By Chloe Watson
Love as aspirations… as perversions… as friendships.
American novelist Meg Wolitzer and newly published Australian writer Emily Bitto hit a few soft spots in their discussion: What I Learned About Love From Reading.
Love is not a static experience. Nor is it dependent on romance.
Both ladies expressed the same desire with regard to literature – a wanting for the unordinary love. For Meg that meant a corrupted self-love from extraordinary teenagers and one-sided romances that will never become. For Emily a physical yet platonic love between young girls and perverted loves that bear no boundaries.
As Meg and Emily discussed the relationships brought to life by the protagonists in their most recent novels, The Strays and The Interestings respectively, I began to contemplate the loves I’ve had in my short 25 years:
The love of a high school sweetheart, that runs in circles not knowing quite how to function; a mass of pure confusion. A love that taught me musicians are the best kind of men.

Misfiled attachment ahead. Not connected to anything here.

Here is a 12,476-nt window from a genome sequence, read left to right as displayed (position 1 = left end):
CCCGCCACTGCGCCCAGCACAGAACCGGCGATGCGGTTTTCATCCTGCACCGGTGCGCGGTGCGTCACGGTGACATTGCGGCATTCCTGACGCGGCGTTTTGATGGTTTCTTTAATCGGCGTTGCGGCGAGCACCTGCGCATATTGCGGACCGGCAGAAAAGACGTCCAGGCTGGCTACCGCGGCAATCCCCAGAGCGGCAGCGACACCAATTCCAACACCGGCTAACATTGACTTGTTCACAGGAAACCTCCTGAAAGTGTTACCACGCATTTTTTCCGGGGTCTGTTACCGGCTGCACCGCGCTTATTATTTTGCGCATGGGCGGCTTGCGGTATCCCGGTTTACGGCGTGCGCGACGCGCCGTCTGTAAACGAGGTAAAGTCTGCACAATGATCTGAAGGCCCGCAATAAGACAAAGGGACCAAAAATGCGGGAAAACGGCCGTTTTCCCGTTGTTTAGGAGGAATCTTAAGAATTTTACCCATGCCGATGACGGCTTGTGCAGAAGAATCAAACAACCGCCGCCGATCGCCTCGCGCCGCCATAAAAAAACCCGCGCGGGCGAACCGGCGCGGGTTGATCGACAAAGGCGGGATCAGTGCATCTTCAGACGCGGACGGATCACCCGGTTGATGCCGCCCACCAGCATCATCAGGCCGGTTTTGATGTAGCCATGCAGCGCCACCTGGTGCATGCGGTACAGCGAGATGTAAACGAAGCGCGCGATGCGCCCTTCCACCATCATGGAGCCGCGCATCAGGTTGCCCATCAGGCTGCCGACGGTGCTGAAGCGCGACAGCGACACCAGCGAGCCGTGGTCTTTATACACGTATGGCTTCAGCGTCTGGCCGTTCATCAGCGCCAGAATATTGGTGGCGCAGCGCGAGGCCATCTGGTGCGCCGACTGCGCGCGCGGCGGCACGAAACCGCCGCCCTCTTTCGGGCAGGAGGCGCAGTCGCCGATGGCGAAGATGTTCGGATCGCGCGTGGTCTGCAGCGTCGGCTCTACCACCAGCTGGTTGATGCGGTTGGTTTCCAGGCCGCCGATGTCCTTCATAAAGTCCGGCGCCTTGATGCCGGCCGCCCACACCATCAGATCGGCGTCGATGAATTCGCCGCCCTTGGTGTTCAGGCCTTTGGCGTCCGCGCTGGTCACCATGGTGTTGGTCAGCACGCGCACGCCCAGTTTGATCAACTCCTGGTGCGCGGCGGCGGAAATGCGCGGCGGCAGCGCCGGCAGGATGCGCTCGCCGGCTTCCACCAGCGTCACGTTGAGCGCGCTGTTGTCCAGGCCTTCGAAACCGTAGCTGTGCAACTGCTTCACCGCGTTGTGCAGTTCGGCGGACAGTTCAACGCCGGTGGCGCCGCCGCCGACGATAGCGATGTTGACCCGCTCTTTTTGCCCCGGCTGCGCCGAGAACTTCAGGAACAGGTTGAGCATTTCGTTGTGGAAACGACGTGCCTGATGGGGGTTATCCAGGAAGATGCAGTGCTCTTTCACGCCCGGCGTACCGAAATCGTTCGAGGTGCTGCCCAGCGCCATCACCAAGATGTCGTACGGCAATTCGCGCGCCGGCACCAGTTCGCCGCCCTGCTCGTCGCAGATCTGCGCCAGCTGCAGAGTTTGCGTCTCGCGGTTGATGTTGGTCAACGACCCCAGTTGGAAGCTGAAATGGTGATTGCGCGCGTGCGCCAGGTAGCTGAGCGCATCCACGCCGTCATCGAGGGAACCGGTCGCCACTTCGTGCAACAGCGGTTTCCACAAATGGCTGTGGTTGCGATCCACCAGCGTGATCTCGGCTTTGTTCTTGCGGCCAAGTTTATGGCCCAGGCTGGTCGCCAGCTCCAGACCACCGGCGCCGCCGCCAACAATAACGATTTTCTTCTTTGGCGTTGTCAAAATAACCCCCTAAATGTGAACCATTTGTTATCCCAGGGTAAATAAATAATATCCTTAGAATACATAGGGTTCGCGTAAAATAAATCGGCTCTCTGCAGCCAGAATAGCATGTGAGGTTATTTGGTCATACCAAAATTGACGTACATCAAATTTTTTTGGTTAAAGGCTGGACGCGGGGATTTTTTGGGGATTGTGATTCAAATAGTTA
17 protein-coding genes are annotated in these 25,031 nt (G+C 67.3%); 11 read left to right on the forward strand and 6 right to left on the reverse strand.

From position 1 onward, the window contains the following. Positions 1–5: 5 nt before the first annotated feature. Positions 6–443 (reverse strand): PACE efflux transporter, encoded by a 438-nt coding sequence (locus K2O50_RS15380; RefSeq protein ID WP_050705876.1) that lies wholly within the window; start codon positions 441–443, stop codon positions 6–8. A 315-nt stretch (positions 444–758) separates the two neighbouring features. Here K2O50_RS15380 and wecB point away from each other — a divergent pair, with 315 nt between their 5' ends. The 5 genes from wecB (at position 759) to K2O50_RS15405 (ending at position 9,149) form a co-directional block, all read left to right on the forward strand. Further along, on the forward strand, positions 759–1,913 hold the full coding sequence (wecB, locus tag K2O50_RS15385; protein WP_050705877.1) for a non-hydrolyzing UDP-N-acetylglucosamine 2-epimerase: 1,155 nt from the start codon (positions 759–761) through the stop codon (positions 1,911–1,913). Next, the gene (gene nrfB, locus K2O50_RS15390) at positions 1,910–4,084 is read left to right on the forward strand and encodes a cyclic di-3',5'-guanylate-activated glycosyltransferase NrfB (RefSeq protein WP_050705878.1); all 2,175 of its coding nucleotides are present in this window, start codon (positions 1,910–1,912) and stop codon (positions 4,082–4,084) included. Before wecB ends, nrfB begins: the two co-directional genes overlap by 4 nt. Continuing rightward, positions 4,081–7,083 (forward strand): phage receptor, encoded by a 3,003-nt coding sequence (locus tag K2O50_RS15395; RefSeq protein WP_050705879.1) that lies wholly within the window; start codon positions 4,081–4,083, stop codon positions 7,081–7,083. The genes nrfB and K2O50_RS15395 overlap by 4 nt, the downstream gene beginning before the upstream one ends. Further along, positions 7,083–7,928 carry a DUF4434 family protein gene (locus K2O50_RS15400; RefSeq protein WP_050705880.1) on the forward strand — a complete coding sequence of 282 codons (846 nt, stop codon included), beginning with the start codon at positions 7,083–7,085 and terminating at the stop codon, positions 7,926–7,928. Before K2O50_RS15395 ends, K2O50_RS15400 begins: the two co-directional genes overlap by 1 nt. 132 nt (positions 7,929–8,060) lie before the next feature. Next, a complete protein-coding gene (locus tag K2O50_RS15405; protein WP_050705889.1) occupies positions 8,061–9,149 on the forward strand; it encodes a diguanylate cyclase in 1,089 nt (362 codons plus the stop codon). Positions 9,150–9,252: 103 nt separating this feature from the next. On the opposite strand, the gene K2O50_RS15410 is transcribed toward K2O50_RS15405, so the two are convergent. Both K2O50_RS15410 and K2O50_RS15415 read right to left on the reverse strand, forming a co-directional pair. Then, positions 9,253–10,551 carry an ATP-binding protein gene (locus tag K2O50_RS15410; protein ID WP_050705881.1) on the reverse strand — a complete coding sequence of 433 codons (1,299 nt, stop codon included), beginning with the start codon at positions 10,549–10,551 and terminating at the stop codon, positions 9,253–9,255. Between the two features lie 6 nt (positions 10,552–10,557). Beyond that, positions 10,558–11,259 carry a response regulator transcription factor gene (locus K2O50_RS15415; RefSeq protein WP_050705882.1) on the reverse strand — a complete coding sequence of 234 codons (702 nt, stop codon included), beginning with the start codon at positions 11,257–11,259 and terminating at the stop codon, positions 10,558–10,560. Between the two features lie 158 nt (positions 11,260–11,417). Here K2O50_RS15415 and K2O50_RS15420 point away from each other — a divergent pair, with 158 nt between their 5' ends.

The love of a sister. Built around biological instinct, fuelled by hatred and protection, filled with bear hugs.
The love that is entirely wrong. That you subconsciously know will only cause you pain and heartache; but you continue to hold its hand because “love obliterates pragmatism.”
The love of a forever friend. Who always makes time for you, that never judges, that will pick you up off the bathroom floor at 2am after an alcohol fuelled breakdown; your vomit on their knees. You are each other's life balance as you tackle the long walk home.
The love that will never happen. A figment romance.
Meg’s statement “fiction concentrates love” struck a chord within me. No love is black and white. There is no Heathcliff or Mr. Darcy waiting around the corner; that is what romance novels are for. Love “doesn’t suit the biographies we write.”
Finally, the love of a best friend. A title held only by one. An irrevocable force of 17 years; we are one entity.
She is my greatest love.